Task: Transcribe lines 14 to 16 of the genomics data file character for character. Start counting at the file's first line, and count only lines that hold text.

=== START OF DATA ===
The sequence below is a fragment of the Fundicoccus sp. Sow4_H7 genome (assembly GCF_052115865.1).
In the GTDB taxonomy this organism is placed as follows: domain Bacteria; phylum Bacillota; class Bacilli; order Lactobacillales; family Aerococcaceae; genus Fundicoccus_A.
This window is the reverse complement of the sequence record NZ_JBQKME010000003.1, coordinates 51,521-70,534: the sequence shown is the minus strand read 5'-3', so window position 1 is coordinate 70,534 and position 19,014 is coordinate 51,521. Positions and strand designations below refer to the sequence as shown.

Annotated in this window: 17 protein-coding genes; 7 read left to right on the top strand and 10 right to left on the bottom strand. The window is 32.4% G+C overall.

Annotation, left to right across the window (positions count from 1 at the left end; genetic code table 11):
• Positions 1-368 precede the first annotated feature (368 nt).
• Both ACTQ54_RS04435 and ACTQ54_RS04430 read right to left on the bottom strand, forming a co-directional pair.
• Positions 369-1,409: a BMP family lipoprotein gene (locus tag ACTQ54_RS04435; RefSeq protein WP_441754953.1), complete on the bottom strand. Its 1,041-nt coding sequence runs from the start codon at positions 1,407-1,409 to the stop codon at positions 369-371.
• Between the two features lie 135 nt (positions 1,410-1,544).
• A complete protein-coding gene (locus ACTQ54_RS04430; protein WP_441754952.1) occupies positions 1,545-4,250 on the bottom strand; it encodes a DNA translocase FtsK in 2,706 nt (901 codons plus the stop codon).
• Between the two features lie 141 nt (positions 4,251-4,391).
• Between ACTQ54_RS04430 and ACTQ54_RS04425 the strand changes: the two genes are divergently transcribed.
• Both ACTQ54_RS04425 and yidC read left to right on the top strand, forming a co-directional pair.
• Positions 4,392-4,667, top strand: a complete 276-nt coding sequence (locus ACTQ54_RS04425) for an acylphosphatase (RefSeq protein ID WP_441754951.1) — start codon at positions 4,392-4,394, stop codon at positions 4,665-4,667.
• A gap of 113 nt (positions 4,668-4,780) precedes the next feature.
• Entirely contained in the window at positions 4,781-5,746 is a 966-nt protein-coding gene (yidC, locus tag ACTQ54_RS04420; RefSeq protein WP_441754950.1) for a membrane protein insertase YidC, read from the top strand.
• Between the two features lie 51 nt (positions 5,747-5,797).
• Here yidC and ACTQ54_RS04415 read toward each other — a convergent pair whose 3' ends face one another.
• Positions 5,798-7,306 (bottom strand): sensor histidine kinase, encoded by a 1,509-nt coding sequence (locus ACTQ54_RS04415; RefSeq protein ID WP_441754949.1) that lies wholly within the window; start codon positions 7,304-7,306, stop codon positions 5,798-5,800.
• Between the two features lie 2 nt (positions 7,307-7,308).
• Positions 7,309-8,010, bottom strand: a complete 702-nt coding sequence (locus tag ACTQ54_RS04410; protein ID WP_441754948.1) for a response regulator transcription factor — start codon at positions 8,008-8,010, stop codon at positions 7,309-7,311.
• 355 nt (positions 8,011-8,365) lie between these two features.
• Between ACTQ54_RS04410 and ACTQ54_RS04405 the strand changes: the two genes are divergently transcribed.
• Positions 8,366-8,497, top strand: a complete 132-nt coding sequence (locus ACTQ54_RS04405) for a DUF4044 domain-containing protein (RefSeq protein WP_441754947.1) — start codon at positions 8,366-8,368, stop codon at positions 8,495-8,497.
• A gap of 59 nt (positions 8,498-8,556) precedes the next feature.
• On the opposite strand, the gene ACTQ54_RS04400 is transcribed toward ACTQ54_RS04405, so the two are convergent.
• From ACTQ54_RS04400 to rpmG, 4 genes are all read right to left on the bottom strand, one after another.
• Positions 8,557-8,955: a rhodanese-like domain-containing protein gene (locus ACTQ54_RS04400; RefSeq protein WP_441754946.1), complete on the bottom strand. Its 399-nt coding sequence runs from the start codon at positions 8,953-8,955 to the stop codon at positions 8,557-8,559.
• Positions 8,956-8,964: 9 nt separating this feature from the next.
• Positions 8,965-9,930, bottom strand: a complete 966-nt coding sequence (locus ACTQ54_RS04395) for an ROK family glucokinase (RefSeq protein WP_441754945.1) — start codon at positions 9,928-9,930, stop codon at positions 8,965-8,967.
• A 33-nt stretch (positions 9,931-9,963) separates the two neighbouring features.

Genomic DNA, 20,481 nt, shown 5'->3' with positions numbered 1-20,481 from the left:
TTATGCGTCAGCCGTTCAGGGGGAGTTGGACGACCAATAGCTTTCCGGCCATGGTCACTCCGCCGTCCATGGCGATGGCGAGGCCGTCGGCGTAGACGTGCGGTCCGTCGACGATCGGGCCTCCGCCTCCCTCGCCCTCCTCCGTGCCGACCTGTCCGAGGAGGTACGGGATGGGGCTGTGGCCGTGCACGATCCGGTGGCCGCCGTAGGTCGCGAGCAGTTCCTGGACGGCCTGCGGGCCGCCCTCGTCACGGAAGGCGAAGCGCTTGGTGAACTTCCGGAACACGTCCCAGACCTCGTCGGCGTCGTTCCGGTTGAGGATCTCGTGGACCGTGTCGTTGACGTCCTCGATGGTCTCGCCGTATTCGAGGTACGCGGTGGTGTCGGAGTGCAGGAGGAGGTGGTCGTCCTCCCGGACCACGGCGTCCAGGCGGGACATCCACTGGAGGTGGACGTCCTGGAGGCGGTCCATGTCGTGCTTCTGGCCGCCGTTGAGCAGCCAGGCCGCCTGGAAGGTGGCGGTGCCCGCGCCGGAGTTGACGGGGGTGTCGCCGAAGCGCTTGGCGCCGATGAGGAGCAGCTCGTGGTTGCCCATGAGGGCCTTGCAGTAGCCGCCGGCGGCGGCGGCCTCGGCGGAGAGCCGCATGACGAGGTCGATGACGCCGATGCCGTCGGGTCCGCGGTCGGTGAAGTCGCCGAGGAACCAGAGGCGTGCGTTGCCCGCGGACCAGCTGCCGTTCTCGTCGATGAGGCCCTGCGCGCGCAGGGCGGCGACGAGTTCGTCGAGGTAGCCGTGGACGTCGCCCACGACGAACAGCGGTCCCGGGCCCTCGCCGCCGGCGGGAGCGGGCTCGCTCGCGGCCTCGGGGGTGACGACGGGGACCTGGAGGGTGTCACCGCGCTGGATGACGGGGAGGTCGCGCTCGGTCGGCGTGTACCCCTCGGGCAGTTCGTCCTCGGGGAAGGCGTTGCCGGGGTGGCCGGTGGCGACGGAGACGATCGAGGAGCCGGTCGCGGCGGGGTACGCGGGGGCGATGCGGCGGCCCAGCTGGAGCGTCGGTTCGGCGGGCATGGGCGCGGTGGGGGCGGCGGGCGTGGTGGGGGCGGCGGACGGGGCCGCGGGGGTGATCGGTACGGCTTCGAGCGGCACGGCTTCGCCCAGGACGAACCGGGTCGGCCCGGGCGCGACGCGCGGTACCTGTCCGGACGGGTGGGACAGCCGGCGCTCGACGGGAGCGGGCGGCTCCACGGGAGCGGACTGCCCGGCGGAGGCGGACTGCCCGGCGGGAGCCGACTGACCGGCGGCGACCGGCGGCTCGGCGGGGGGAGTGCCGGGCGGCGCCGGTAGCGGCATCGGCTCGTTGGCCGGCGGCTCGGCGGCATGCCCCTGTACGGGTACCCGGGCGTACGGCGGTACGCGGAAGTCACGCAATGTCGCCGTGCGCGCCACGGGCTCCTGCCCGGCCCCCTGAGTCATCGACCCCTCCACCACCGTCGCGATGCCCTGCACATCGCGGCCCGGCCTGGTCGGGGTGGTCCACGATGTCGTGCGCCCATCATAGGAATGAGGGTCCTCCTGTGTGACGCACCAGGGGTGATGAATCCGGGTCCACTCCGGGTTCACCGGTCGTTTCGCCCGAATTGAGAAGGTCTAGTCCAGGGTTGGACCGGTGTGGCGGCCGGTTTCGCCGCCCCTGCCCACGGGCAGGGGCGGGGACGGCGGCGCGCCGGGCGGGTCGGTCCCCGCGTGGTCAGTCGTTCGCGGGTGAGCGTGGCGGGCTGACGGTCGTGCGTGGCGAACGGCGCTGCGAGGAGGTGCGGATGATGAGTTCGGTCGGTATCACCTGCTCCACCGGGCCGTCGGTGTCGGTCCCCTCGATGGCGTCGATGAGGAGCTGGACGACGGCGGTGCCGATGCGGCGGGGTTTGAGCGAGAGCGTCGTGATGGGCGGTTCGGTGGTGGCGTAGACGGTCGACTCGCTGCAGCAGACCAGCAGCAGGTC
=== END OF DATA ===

• Positions 4,392-4,667, top strand: a complete 276-nt coding sequence (locus ACTQ54_RS04425) for an acylphosphatase (RefSeq protein ID WP_441754951.1) — start codon at positions 4,392-4,394, stop codon at positions 4,665-4,667.
• A gap of 113 nt (positions 4,668-4,780) precedes the next feature.
• Entirely contained in the window at positions 4,781-5,746 is a 966-nt protein-coding gene (yidC, locus tag ACTQ54_RS04420; RefSeq protein WP_441754950.1) for a membrane protein insertase YidC, read from the top strand.